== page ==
A DOG breeder and her husband who kept 14 Red Setters in the "worst conditions ever seen" by an RSPCA inspector have been found guilty of animal cruelty.
Margaret and Gary Mazan had the animals seized by the charity and police on January 15 last year after concerns were raised by a Bradford Council dog warden.
During a raid they found some of the dogs were being kept in filthy cages in a shed, and others in cramped cages in the kitchen of their house in Swain House Road, Swain House, Bradford.
The Mazans were found guilty of seven breaches of the Animal Welfare Act by magistrates in Bradford yesterday after a two day trial.
The court heard the couple had caused unnecessary suffering to some of the dogs by failing to seek veterinary care for a condition affecting their eyes, and injuries to their tails.
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All of the animals were also found to be dehydrated due to a lack of fresh drinking water, and had not been provided with a suitable diet.
Dingle Clark, prosecuting on behalf of the RSPCA, said Margaret Mazan, 53, had shown and bred setters for more than ten years, with dogs that were not needed for showing being sold to other owners.
The animals had been kept at the property in Swain House Road since the family moved from Leeds in February 2013.
The following month, the RSPCA visited the house and served a warning notice due to the conditions the dogs were being kept in.
The notice had been adhered to by the time they visited again in April 2013, but towards the end of that year, concerns over the welfare of the animals was raised again by a dog warden.
He went to see the Mazans, but was refused access to the property, prompting the call to the RSPCA.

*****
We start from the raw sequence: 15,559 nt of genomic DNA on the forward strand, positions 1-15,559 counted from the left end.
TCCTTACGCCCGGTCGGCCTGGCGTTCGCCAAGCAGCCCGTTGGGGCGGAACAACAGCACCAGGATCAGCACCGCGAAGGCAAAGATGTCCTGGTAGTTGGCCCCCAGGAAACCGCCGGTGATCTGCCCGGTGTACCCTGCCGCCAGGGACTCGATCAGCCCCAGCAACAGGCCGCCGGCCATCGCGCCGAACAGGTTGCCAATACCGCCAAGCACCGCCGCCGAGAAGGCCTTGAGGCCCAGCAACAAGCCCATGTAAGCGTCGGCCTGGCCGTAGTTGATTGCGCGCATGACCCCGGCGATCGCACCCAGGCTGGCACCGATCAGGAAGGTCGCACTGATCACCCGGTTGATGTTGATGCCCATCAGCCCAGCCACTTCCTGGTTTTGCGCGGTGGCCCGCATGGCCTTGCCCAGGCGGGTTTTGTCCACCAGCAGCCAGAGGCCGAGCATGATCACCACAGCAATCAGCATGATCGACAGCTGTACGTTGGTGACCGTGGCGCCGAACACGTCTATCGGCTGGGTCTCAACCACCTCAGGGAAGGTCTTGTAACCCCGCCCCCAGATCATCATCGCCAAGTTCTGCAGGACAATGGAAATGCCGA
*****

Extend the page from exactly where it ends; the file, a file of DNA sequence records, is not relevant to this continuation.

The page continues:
Margaret Mazan chose not to give evidence in court yesterday, but Gary Mazan, 51, a long-distance lorry driver, said it was wife who had responsibility for the dogs.
He told Bradford and Keighley Magistrates' Court he had been away working for two days when the RSPCA visited the house on January 15 last year and said "everything had been fine" when he left, with the dogs not being kept in the cages at that time.
When asked by Mr Clark whether he was trying to avoid his share of responsibility for the animals, he replied: "No, it's my wife's hobby, and they're her dogs."
Sean Smith, defending the couple, said Gary Mazan was not an owner of the dogs, arguing there was a "huge gulf between helping out and being responsible for an animal's welfare".
Mr Smith also stated the dogs had been kept in cages due to the dangers of them getting out through a hole in the shed's door.
After magistrates found both defendants guilty of all seven counts against them, Allie Coward, chairman of the bench, told Gary Mazan he was "jointly-responsible for the care and control of the dogs".
"Neither defendant took any steps to ensure the dogs were kept in a suitable environment to live," she said.
"You both bred and showed dogs, and you should have known they were suffering."
Miss Coward asked for full reports to be prepared, and granted the Mazans unconditional bail ahead of a sentencing hearing at the same court next month.
Speaking after the case, Emma Ellis, an RSPCA inspector for Bradford who attended the scene and helped to seize the animals, said she was delighted by the guilty verdicts.
"These were the worst conditions I've ever seen dogs kept in," she said.
"When the shed was opened, the smell literally knocked you over, you had to back off.
"It was a horrific way to keep animals. They couldn't move and their fur was all matted and covered in faeces.
"Some had injuries to their tails where they had been crushed against the cages.
"The way they were being kept was just wholly unacceptable."
All the dogs remain in the care of the RSPCA.